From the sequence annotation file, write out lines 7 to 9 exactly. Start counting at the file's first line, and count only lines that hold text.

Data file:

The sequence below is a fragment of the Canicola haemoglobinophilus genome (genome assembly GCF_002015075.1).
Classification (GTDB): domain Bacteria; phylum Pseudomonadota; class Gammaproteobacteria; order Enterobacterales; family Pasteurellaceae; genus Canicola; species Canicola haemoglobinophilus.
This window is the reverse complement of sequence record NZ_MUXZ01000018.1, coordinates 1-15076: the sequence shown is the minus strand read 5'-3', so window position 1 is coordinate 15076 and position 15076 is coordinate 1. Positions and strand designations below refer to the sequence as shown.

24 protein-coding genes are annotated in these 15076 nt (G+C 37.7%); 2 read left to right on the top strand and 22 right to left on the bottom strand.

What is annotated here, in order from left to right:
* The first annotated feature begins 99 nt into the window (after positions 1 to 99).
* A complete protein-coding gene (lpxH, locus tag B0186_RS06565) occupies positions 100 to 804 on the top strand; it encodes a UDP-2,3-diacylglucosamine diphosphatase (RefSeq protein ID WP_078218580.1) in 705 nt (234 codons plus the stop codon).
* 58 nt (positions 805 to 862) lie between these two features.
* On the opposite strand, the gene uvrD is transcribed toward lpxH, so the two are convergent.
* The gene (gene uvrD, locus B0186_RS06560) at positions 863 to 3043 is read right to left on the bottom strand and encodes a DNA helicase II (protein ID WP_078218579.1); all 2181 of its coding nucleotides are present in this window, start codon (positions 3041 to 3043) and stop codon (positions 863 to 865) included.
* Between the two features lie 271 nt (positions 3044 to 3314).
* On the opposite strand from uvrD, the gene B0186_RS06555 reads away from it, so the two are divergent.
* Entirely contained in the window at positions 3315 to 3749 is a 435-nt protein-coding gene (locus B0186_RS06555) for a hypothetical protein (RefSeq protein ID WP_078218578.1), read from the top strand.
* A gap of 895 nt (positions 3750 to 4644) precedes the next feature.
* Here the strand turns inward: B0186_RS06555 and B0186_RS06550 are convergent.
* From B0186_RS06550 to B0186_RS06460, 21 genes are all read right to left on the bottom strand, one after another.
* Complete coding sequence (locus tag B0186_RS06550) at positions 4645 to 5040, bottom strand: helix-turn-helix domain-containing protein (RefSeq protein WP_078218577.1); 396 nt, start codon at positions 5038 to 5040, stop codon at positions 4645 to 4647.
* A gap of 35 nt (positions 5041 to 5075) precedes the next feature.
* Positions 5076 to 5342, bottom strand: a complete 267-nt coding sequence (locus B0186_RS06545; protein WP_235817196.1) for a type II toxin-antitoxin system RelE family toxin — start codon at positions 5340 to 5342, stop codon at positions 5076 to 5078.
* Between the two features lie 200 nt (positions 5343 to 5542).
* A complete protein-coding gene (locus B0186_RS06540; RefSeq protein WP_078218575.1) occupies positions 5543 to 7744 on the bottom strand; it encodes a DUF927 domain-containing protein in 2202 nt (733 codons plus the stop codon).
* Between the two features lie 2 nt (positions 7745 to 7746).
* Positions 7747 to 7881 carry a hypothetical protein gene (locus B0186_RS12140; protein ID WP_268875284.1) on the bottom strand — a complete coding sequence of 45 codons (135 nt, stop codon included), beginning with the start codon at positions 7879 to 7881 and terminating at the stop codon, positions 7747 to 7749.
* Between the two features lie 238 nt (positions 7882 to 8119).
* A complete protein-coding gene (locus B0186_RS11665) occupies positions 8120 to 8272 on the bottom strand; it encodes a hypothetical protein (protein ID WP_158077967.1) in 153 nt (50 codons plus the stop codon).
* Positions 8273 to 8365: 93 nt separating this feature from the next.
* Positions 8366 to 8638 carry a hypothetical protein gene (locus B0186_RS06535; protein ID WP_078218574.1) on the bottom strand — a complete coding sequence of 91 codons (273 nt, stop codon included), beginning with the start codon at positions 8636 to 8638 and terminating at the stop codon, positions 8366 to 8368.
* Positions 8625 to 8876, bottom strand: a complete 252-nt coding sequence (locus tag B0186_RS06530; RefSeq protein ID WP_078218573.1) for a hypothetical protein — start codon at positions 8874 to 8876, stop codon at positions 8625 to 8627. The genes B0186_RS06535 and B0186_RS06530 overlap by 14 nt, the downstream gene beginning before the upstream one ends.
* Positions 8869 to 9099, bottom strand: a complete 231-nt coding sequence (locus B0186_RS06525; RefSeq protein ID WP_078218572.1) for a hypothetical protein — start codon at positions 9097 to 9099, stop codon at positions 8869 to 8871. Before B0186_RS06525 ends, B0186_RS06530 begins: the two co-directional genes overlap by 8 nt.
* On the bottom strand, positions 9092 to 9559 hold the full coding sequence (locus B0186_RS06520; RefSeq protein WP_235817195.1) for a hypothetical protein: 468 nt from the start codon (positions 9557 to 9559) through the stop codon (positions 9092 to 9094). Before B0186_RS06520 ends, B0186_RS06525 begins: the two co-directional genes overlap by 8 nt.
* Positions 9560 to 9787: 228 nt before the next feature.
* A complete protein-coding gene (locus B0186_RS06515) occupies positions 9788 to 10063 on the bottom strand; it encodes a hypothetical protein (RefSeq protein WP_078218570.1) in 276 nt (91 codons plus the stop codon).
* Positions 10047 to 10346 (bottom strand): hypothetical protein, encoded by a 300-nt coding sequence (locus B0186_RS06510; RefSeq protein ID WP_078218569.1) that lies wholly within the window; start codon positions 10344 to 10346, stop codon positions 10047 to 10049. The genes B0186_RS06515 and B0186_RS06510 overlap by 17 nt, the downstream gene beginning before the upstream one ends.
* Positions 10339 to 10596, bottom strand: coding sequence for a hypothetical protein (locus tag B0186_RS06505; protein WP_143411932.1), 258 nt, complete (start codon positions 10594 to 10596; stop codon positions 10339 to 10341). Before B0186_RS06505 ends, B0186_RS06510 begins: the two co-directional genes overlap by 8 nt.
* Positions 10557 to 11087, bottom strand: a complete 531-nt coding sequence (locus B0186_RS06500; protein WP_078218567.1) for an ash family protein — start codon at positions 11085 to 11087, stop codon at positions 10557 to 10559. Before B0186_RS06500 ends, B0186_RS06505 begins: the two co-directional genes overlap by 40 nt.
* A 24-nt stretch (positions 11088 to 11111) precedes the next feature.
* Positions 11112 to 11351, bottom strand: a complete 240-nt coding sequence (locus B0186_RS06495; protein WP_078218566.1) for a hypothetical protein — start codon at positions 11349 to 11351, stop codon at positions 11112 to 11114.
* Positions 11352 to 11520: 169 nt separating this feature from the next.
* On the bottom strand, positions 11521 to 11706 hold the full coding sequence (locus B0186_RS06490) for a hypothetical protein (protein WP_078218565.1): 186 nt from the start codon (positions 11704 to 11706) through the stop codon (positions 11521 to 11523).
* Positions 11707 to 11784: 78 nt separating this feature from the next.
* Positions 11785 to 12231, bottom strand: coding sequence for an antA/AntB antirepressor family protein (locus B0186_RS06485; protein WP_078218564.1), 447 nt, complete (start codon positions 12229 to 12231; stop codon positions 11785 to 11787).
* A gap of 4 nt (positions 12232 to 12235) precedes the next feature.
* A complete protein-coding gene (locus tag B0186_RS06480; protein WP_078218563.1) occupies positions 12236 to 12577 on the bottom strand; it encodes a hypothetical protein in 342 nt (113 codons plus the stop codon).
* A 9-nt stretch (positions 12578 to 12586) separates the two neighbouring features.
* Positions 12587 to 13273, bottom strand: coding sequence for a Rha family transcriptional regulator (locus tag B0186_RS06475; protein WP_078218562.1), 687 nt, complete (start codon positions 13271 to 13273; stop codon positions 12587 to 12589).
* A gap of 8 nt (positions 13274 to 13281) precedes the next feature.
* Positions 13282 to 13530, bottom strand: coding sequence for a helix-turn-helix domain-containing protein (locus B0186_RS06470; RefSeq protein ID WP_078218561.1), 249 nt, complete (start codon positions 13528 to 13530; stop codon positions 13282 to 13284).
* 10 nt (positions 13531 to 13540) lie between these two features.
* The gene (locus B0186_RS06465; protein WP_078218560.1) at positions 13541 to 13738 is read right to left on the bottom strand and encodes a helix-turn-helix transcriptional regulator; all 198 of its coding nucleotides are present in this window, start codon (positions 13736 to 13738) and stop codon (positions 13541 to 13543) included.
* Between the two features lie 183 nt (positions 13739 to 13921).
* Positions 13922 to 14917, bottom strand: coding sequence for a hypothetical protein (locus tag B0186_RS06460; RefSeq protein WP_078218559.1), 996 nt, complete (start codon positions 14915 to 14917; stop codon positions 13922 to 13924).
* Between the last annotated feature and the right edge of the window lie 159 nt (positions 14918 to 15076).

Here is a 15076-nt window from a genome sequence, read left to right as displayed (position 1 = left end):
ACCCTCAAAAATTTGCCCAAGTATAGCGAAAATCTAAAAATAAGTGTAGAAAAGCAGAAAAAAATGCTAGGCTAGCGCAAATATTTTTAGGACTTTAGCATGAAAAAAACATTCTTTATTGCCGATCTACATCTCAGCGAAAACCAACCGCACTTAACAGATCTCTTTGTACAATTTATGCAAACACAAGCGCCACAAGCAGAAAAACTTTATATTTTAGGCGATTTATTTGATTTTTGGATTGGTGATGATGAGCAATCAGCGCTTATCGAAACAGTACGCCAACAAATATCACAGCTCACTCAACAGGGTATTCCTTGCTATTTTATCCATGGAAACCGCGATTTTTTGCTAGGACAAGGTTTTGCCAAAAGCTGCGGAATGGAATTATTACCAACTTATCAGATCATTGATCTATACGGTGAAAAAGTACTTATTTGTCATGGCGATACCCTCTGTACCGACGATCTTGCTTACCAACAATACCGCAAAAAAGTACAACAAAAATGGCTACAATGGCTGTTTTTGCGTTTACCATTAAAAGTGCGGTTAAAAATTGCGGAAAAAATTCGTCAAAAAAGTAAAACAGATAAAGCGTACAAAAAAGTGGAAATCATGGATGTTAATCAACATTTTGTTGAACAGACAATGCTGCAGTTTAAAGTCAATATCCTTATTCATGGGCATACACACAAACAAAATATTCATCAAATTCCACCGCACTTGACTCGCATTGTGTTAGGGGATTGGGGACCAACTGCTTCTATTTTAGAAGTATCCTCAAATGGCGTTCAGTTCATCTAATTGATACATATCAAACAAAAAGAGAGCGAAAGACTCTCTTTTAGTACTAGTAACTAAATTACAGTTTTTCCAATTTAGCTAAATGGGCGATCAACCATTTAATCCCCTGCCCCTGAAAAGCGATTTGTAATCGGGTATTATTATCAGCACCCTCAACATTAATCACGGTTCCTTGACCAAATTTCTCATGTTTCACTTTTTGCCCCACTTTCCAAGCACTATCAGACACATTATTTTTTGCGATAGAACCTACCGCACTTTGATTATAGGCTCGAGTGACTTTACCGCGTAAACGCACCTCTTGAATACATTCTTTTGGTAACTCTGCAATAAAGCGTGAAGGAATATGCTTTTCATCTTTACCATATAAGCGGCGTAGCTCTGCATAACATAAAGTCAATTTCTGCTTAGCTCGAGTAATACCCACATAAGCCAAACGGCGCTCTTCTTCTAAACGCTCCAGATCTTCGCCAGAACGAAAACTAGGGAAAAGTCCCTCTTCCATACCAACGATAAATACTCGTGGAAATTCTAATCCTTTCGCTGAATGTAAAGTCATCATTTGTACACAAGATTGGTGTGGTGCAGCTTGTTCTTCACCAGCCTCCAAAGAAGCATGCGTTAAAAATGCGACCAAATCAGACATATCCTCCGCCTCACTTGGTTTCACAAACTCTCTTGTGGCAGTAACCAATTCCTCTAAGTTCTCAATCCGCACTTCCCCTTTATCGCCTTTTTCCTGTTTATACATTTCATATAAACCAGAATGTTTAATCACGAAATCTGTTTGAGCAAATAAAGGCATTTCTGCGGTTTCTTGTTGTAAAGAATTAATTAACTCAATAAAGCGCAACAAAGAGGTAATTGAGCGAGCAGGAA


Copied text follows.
* A complete protein-coding gene (lpxH, locus tag B0186_RS06565) occupies positions 100 to 804 on the top strand; it encodes a UDP-2,3-diacylglucosamine diphosphatase (RefSeq protein ID WP_078218580.1) in 705 nt (234 codons plus the stop codon).
* 58 nt (positions 805 to 862) lie between these two features.
* On the opposite strand, the gene uvrD is transcribed toward lpxH, so the two are convergent.